To get the best out of this book's advanced topics and to help yourself with your career in IT, you should have a good understanding of some basic concepts and technologies. Without this understanding you'll struggle with the more advanced topics and your foundational knowledge will be weak.
Please trust me when I say that understanding the fundamentals is going to be very important for your career. If you build your career on shallow, weak foundations then you're going to struggle to debug problems in the future.
A good example of this is networking.
You've come into work one day and you're told employees cannot access your company portal website:
portal.mycompany.corp. You're told the error is, "HTTP 502 Bad Gateway". You get to work debugging the problem.
After visiting the website you see the same HTTP 502 error.
A few things will come to the mind of someone who has not studied and come to understand fundamental networking concepts:
- What is HTTP?
- What does the number 502 have to do with HTTP?
- What is being referred to by "Bad Gateway"?
If your fundamental networking knowledge is sound you'll know that:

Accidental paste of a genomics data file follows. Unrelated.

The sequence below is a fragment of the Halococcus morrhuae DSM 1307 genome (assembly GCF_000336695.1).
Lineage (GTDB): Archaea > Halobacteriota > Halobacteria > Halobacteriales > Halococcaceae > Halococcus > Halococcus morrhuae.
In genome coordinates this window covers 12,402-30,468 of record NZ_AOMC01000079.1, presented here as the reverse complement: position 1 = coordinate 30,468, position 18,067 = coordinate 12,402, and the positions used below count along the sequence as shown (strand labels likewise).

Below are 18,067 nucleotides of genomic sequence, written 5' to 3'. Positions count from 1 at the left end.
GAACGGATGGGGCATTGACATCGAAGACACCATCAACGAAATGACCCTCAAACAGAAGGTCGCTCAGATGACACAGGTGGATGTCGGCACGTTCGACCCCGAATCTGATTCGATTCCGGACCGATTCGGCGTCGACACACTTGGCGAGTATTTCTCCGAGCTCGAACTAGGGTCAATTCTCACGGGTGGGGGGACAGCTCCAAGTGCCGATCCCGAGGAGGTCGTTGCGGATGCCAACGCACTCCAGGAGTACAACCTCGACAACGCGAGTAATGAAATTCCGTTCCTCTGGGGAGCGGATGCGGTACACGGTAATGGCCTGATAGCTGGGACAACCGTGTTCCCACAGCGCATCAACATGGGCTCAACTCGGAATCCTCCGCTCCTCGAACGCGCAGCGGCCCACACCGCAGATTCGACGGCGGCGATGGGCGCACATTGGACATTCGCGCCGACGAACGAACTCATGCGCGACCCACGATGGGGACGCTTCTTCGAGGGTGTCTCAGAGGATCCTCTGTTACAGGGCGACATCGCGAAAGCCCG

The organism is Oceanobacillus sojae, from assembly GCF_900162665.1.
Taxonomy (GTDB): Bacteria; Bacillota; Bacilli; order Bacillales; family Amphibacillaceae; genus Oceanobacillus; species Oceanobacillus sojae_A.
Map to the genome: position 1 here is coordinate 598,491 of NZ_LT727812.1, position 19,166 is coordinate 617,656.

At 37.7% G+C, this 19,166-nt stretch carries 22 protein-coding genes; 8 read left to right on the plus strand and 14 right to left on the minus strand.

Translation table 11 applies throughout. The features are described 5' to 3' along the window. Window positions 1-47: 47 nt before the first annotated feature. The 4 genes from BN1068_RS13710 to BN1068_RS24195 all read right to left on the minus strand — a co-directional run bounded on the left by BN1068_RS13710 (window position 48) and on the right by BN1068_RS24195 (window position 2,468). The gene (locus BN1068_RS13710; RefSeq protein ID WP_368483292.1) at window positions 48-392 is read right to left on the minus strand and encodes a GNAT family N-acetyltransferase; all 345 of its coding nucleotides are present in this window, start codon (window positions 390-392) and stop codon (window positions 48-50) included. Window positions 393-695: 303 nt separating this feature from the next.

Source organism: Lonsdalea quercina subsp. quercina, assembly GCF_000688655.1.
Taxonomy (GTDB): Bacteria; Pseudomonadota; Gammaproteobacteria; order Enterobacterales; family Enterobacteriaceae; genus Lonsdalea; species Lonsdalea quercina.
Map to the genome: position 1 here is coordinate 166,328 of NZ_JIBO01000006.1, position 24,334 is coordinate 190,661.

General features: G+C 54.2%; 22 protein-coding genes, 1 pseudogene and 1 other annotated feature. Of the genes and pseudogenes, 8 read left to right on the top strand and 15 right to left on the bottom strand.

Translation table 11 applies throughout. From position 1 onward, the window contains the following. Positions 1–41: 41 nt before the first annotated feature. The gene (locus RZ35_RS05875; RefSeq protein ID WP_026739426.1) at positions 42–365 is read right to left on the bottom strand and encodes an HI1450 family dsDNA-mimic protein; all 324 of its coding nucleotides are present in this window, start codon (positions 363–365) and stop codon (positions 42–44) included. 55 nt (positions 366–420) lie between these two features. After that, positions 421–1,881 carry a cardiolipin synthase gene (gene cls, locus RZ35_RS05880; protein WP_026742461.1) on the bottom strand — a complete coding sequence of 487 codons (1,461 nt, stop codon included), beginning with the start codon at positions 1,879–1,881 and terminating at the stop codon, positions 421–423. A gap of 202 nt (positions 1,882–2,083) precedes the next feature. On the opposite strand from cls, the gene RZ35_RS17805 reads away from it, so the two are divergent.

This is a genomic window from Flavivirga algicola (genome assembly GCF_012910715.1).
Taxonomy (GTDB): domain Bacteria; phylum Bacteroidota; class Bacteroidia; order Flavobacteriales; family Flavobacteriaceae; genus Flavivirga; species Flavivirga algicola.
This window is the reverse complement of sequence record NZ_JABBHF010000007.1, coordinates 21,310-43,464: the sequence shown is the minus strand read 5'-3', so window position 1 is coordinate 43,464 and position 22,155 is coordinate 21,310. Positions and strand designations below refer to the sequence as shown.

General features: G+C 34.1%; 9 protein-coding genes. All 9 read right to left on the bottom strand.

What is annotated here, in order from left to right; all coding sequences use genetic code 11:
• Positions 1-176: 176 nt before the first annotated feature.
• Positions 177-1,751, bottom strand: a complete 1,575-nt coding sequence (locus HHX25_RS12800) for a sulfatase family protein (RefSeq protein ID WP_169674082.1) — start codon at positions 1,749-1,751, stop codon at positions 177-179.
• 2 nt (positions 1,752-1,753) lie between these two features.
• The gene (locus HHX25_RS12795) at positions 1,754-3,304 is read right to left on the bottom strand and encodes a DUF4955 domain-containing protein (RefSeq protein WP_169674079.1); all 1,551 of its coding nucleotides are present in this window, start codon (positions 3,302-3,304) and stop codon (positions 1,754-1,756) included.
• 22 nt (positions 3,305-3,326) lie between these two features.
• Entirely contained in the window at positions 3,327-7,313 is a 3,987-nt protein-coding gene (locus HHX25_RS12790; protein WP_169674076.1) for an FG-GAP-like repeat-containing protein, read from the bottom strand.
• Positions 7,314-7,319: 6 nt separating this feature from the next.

- HTTP is Hypertext Transfer Protocol and operates on ports
TCP/443over TLS, also known as
HTTP 502response code; looking up the code you'll see it means "Bad Gateway" which in turn means, "... 502 Bad Gateway server error response code indicates that the server, while acting as a gateway or proxy, received an invalid response from the upstream server"
So what steps does well informed administrator take?
- Resolve the DNS of
portal.mycompany.corpto understand what possible HTTP servers are serving the
- Investigate what back end or upstream address/IPs and port(s) those HTTP servers forward or proxy the traffic to
- Determine if those upstream servers are online and serving the correct traffic on the correct port
- From there, debug why the application on the upstream systems is not serving traffic correctly
And so on.
The moral of this story is this: knowing what an
HTTP 502 Bad Gateway error is, because you have fundamental networking knowledge, means you can quickly diagnose technical problems and solve them. The opposite of this is spending a lot of time looking embarrassed whilst you struggle to understand the problem and try to resolve the problem by turning it off and on again (this is actual advice I've seen people apply.)
Let's start this topic of by looking at the road map you're going to be following to progress into your career in IT.